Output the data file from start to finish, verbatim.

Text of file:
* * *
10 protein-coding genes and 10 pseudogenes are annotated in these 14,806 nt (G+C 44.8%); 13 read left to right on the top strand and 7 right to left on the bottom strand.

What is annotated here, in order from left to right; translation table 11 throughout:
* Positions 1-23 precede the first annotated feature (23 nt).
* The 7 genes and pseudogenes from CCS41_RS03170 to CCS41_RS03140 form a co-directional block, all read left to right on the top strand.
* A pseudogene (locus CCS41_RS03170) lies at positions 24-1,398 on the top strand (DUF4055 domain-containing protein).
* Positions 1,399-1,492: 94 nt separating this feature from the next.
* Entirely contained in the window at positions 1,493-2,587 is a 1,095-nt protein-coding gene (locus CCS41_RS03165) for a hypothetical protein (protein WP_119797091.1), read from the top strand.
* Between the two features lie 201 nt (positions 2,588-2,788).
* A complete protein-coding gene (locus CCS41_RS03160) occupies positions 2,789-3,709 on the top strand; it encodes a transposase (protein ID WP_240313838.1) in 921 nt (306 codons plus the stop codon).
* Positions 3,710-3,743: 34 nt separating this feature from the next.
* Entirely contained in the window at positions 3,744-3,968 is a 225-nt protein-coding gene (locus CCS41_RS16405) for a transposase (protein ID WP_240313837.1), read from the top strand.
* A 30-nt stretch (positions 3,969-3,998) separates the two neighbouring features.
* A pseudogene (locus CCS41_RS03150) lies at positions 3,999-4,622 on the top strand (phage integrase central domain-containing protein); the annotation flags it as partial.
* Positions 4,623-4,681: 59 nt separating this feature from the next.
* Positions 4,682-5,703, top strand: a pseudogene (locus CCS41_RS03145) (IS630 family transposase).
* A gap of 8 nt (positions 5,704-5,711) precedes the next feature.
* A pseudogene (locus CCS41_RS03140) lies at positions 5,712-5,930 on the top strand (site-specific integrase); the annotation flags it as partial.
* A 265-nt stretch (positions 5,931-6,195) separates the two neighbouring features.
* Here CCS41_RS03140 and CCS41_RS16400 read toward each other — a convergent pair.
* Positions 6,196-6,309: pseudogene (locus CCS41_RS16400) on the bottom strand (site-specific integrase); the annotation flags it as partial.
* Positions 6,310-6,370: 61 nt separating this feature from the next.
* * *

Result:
10 protein-coding genes and 10 pseudogenes are annotated in these 14,806 nt (G+C 44.8%); 13 read left to right on the top strand and 7 right to left on the bottom strand.

What is annotated here, in order from left to right; translation table 11 throughout:
* Positions 1-23 precede the first annotated feature (23 nt).
* The 7 genes and pseudogenes from CCS41_RS03170 to CCS41_RS03140 form a co-directional block, all read left to right on the top strand.
* A pseudogene (locus CCS41_RS03170) lies at positions 24-1,398 on the top strand (DUF4055 domain-containing protein).
* Positions 1,399-1,492: 94 nt separating this feature from the next.
* Entirely contained in the window at positions 1,493-2,587 is a 1,095-nt protein-coding gene (locus CCS41_RS03165) for a hypothetical protein (protein WP_119797091.1), read from the top strand.
* Between the two features lie 201 nt (positions 2,588-2,788).
* A complete protein-coding gene (locus CCS41_RS03160) occupies positions 2,789-3,709 on the top strand; it encodes a transposase (protein ID WP_240313838.1) in 921 nt (306 codons plus the stop codon).
* Positions 3,710-3,743: 34 nt separating this feature from the next.
* Entirely contained in the window at positions 3,744-3,968 is a 225-nt protein-coding gene (locus CCS41_RS16405) for a transposase (protein ID WP_240313837.1), read from the top strand.
* A 30-nt stretch (positions 3,969-3,998) separates the two neighbouring features.
* A pseudogene (locus CCS41_RS03150) lies at positions 3,999-4,622 on the top strand (phage integrase central domain-containing protein); the annotation flags it as partial.
* Positions 4,623-4,681: 59 nt separating this feature from the next.
* Positions 4,682-5,703, top strand: a pseudogene (locus CCS41_RS03145) (IS630 family transposase).
* A gap of 8 nt (positions 5,704-5,711) precedes the next feature.
* A pseudogene (locus CCS41_RS03140) lies at positions 5,712-5,930 on the top strand (site-specific integrase); the annotation flags it as partial.
* A 265-nt stretch (positions 5,931-6,195) separates the two neighbouring features.
* Here CCS41_RS03140 and CCS41_RS16400 read toward each other — a convergent pair.
* Positions 6,196-6,309: pseudogene (locus CCS41_RS16400) on the bottom strand (site-specific integrase); the annotation flags it as partial.
* Positions 6,310-6,370: 61 nt separating this feature from the next.